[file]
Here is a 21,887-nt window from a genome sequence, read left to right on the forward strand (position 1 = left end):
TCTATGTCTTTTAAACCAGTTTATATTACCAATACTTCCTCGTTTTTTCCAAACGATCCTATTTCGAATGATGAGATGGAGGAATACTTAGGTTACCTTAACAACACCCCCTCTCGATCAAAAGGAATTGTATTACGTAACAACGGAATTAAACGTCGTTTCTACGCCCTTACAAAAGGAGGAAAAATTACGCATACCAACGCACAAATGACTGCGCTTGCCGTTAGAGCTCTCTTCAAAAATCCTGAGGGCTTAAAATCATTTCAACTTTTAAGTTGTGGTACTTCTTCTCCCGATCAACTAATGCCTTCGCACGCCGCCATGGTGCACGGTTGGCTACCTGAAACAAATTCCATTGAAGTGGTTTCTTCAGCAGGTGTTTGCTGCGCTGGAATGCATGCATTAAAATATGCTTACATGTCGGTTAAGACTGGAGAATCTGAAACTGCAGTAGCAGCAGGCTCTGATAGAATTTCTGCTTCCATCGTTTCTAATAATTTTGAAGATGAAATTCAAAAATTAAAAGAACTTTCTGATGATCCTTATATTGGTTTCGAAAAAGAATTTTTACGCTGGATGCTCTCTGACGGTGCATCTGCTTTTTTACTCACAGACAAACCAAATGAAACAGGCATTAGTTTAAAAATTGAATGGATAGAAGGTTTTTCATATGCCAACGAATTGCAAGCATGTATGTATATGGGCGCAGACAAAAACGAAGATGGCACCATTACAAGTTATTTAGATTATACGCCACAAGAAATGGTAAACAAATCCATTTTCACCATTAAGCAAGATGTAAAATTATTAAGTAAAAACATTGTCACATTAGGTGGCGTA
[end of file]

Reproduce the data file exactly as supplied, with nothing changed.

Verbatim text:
Here is a 21,887-nt window from a genome sequence, read left to right on the forward strand (position 1 = left end):
TCTATGTCTTTTAAACCAGTTTATATTACCAATACTTCCTCGTTTTTTCCAAACGATCCTATTTCGAATGATGAGATGGAGGAATACTTAGGTTACCTTAACAACACCCCCTCTCGATCAAAAGGAATTGTATTACGTAACAACGGAATTAAACGTCGTTTCTACGCCCTTACAAAAGGAGGAAAAATTACGCATACCAACGCACAAATGACTGCGCTTGCCGTTAGAGCTCTCTTCAAAAATCCTGAGGGCTTAAAATCATTTCAACTTTTAAGTTGTGGTACTTCTTCTCCCGATCAACTAATGCCTTCGCACGCCGCCATGGTGCACGGTTGGCTACCTGAAACAAATTCCATTGAAGTGGTTTCTTCAGCAGGTGTTTGCTGCGCTGGAATGCATGCATTAAAATATGCTTACATGTCGGTTAAGACTGGAGAATCTGAAACTGCAGTAGCAGCAGGCTCTGATAGAATTTCTGCTTCCATCGTTTCTAATAATTTTGAAGATGAAATTCAAAAATTAAAAGAACTTTCTGATGATCCTTATATTGGTTTCGAAAAAGAATTTTTACGCTGGATGCTCTCTGACGGTGCATCTGCTTTTTTACTCACAGACAAACCAAATGAAACAGGCATTAGTTTAAAAATTGAATGGATAGAAGGTTTTTCATATGCCAACGAATTGCAAGCATGTATGTATATGGGCGCAGACAAAAACGAAGATGGCACCATTACAAGTTATTTAGATTATACGCCACAAGAAATGGTAAACAAATCCATTTTCACCATTAAGCAAGATGTAAAATTATTAAGTAAAAACATTGTCACATTAGGTGGCGTA